8 Real Estate Negotiation Tips Every Realtor Should Know
While someone who deals with a lot of high-end real estate can make hundreds of thousands a year, most people in the field fail soon. With 75 percent of realtors dropping out after the first year, real estate negotiation is the trick that keeps people engaged.
Here are five ways to set yourself up for a more rewarding negotiation.
1. Start with Some Market Knowledge
If you want to be an expert negotiator, you need some intimate knowledge of the market you're working in. You won't have a lot of room to negotiate if the market you're working in isn't robust. When you're looking to get a higher price for a home, you need to know what people want.
There are competitive markets and there are elements that offer you a competitive edge. If you're not in a market that's red hot right now, you can use some tools to try to attract more people to your home. With a few add-ons, renovations, or a clever way of marketing this home, you could attract much more attention.
Looking at your market, you might see a lot of one type of home and think that's how to market what you're selling. However, think about the terms of supply and demand. When a market is saturated with one type of product over and over, it's going to bring everyone down.
Instead, think carefully as to how you can pivot to ensure that you offer something truly unique to your customers. You need to be offering the basics of what everyone else is offering while also finding a way to stand out from the crowd. This is a tricky situation but important for brokers of all types to consider.
2. Learn Who You're Up Against
When you're negotiating with a broker or a buyer, you need to get to know who they are.
Start off with a character study in a general sense. When you're marketing any type of product, you need to start off with who your customer is, what they care about, and what they want from products like yours. Once you have a complete picture of who you're selling to, you have the chance to pivot your marketing toward them.
People are more willing to pay a higher premium for a product they're excited about. When you get them excited about what you're offering, you have the chance to get a higher price and therefore, a higher commission.
The buyer's broker is going to constantly ask the seller's broker all kinds of questions. They'll want to know if you have any offers. Since they don't want to waste their time or money by making an offer while there are others on the table, this is fairly reasonable.
However, there's a nosiness that goes above and beyond a typical buyer's behavior. Watch out for that because they might use that information to negotiate for something lower in the end.
3. Competitive Markets Require Creativity
When there's high supply in a market, it's hard to ensure that you're the one that's going to get the offers.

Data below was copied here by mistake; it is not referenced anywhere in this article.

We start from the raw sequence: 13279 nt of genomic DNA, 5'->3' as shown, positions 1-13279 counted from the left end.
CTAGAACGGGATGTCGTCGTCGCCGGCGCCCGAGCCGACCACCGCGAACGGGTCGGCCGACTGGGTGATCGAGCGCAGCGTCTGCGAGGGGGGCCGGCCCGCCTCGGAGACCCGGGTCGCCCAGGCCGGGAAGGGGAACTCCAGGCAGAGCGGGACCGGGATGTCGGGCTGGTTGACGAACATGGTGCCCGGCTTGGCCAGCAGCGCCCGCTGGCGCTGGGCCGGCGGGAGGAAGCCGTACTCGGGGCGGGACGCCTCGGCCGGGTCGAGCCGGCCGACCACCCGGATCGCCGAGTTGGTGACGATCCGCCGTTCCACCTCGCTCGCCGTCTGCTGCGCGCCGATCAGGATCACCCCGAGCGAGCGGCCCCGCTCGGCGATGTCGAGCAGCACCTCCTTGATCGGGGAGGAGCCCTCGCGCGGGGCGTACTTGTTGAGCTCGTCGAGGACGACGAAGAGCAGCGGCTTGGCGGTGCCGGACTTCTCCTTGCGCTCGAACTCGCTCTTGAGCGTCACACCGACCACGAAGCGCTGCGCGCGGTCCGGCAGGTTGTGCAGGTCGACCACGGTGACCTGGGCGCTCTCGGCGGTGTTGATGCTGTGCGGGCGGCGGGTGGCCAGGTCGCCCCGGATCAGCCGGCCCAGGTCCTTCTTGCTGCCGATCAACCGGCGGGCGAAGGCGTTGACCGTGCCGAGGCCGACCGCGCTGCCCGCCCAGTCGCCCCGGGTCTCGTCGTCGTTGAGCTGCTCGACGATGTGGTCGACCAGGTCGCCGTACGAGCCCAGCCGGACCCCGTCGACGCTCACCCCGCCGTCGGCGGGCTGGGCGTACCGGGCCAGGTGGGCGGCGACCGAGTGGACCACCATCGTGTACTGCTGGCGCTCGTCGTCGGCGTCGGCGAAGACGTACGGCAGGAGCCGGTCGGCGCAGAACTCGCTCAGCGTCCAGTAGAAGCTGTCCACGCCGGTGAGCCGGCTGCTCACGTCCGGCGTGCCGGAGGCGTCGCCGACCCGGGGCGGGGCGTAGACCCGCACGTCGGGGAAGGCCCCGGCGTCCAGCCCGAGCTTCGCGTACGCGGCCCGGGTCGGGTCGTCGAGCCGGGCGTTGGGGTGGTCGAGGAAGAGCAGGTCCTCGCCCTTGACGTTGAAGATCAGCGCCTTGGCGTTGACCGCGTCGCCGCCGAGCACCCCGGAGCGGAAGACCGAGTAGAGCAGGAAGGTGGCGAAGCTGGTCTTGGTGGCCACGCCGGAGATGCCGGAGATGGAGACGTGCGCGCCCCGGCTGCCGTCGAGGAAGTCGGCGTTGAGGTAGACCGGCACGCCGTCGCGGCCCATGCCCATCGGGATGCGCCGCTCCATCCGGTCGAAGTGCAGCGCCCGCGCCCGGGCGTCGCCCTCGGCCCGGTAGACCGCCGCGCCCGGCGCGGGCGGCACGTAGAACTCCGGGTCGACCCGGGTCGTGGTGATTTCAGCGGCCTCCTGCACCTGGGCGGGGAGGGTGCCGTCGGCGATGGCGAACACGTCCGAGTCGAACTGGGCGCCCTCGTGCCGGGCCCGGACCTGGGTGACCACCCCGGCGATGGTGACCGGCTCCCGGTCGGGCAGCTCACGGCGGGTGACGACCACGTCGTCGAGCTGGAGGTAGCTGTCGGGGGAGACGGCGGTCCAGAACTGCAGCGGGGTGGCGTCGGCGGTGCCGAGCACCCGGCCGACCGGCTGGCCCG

It's rare that there are multiple offers going on a house you're selling unless the market is red hot. You'll be competing with every other seller on the market unless you know how to stand out.
When you're looking at different bids, you don't have to sell to the highest bidder. If you're looking to get your seller a lot of money up front, you could go with the seller that has the highest down payment. If your buyer is willing to pay 35 percent of the price of the house up front, take the cash today rather than slightly more later on.
If your seller needs to make a quick sale, make everyone's life easier by closing the sale faster. This might attract buyers who can't afford to be without certainty for more than a month. While there aren't a lot of places that offer a lot of wiggle room for a realtor, there are ways to make the negotiation better.
4. Make It Personal
Many people take the concept of buying a house seriously. For most homeowners, it's the most valuable asset they have. If this is the case for the people you're selling to, show your respect for their transaction by being kind and open with them.
The more friendly you are up front, the easier it is to get them to agree to your terms.
Your home will stand out as one of the favorites when you strike up a conversation that feels sincere to the buyer. People want to be heard, they want their concerns met, and when you take them seriously, they'll give you more consideration.
Even if the home you're selling is out of the range of the people buying it, cutting them a deal that doesn't cut into your commission too much will feel personal. They'll trust you and be more willing to spend a little more than they'd bargained for because they know who you are.
5. Shine at the Appraisal
If you're looking to be able to stand your ground with the price you've set, you need to ensure that your appraisal goes smoothly. If the appraiser from the bank comes in and estimates that the house is worth 25 percent less than you've been trying to sell it for, good luck keeping your buyer.
People lose interest when someone they're buying from is disconnected from reality. We all have a price that we think something is worth and a price that we think we should get for it. Sometimes, those two prices live on different planets and if that's the case with your house, it'll be hard to sell it.
If your appraisal is high, you'll be blessed with a short negotiating period. However, if it's low, good luck standing your ground.
Real Estate Negotiation Isn't Easy
If you're in the midst of a real estate negotiation, you know how tense it can be. If you're not prepared for how it goes down, just know that you could very well lose your shirt in the process.
If you're looking to make this a business, check out our guide for branding yourself.